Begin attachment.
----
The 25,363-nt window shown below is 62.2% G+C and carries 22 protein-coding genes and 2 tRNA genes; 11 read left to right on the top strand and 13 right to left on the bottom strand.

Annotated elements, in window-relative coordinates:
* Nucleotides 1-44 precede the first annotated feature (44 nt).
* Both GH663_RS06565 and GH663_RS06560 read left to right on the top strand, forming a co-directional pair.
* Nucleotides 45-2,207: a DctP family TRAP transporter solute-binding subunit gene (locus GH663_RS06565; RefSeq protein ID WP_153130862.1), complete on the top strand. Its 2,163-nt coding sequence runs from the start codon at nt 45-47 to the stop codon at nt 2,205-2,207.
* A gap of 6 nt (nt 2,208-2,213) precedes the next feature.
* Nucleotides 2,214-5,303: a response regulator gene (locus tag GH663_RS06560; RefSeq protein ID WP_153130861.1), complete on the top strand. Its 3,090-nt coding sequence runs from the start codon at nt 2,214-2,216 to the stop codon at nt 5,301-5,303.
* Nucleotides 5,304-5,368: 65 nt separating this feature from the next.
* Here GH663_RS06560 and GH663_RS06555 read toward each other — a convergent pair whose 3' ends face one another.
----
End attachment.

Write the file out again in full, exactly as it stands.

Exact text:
The 25,363-nt window shown below is 62.2% G+C and carries 22 protein-coding genes and 2 tRNA genes; 11 read left to right on the top strand and 13 right to left on the bottom strand.

Annotated elements, in window-relative coordinates:
* Nucleotides 1-44 precede the first annotated feature (44 nt).
* Both GH663_RS06565 and GH663_RS06560 read left to right on the top strand, forming a co-directional pair.
* Nucleotides 45-2,207: a DctP family TRAP transporter solute-binding subunit gene (locus GH663_RS06565; RefSeq protein ID WP_153130862.1), complete on the top strand. Its 2,163-nt coding sequence runs from the start codon at nt 45-47 to the stop codon at nt 2,205-2,207.
* A gap of 6 nt (nt 2,208-2,213) precedes the next feature.
* Nucleotides 2,214-5,303: a response regulator gene (locus tag GH663_RS06560; RefSeq protein ID WP_153130861.1), complete on the top strand. Its 3,090-nt coding sequence runs from the start codon at nt 2,214-2,216 to the stop codon at nt 5,301-5,303.
* Nucleotides 5,304-5,368: 65 nt separating this feature from the next.
* Here GH663_RS06560 and GH663_RS06555 read toward each other — a convergent pair whose 3' ends face one another.